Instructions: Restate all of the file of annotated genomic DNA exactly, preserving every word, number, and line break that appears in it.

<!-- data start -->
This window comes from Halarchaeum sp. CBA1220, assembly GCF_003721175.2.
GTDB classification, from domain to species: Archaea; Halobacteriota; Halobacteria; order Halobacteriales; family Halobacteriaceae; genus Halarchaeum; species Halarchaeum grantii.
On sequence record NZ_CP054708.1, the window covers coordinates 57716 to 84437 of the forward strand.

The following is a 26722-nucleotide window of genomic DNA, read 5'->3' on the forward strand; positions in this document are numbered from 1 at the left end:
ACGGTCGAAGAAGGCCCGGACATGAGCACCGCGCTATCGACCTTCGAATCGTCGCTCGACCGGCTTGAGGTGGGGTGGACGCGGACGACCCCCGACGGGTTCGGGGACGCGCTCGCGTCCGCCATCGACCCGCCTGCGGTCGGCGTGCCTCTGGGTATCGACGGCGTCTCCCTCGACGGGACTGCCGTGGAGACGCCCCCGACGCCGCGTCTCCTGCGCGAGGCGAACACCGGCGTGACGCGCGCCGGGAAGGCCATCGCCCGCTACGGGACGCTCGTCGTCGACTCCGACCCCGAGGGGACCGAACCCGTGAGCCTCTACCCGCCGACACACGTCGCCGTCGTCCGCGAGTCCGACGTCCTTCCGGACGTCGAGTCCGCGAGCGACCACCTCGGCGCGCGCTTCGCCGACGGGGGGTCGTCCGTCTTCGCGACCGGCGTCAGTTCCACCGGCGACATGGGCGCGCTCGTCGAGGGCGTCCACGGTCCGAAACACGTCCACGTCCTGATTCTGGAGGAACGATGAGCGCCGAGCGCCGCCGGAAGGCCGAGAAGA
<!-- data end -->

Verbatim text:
This window comes from Halarchaeum sp. CBA1220, assembly GCF_003721175.2.
GTDB classification, from domain to species: Archaea; Halobacteriota; Halobacteria; order Halobacteriales; family Halobacteriaceae; genus Halarchaeum; species Halarchaeum grantii.
On sequence record NZ_CP054708.1, the window covers coordinates 57716 to 84437 of the forward strand.

The following is a 26722-nucleotide window of genomic DNA, read 5'->3' on the forward strand; positions in this document are numbered from 1 at the left end:
ACGGTCGAAGAAGGCCCGGACATGAGCACCGCGCTATCGACCTTCGAATCGTCGCTCGACCGGCTTGAGGTGGGGTGGACGCGGACGACCCCCGACGGGTTCGGGGACGCGCTCGCGTCCGCCATCGACCCGCCTGCGGTCGGCGTGCCTCTGGGTATCGACGGCGTCTCCCTCGACGGGACTGCCGTGGAGACGCCCCCGACGCCGCGTCTCCTGCGCGAGGCGAACACCGGCGTGACGCGCGCCGGGAAGGCCATCGCCCGCTACGGGACGCTCGTCGTCGACTCCGACCCCGAGGGGACCGAACCCGTGAGCCTCTACCCGCCGACACACGTCGCCGTCGTCCGCGAGTCCGACGTCCTTCCGGACGTCGAGTCCGCGAGCGACCACCTCGGCGCGCGCTTCGCCGACGGGGGGTCGTCCGTCTTCGCGACCGGCGTCAGTTCCACCGGCGACATGGGCGCGCTCGTCGAGGGCGTCCACGGTCCGAAACACGTCCACGTCCTGATTCTGGAGGAACGATGAGCGCCGAGCGCCGCCGGAAGGCCGAGAAGA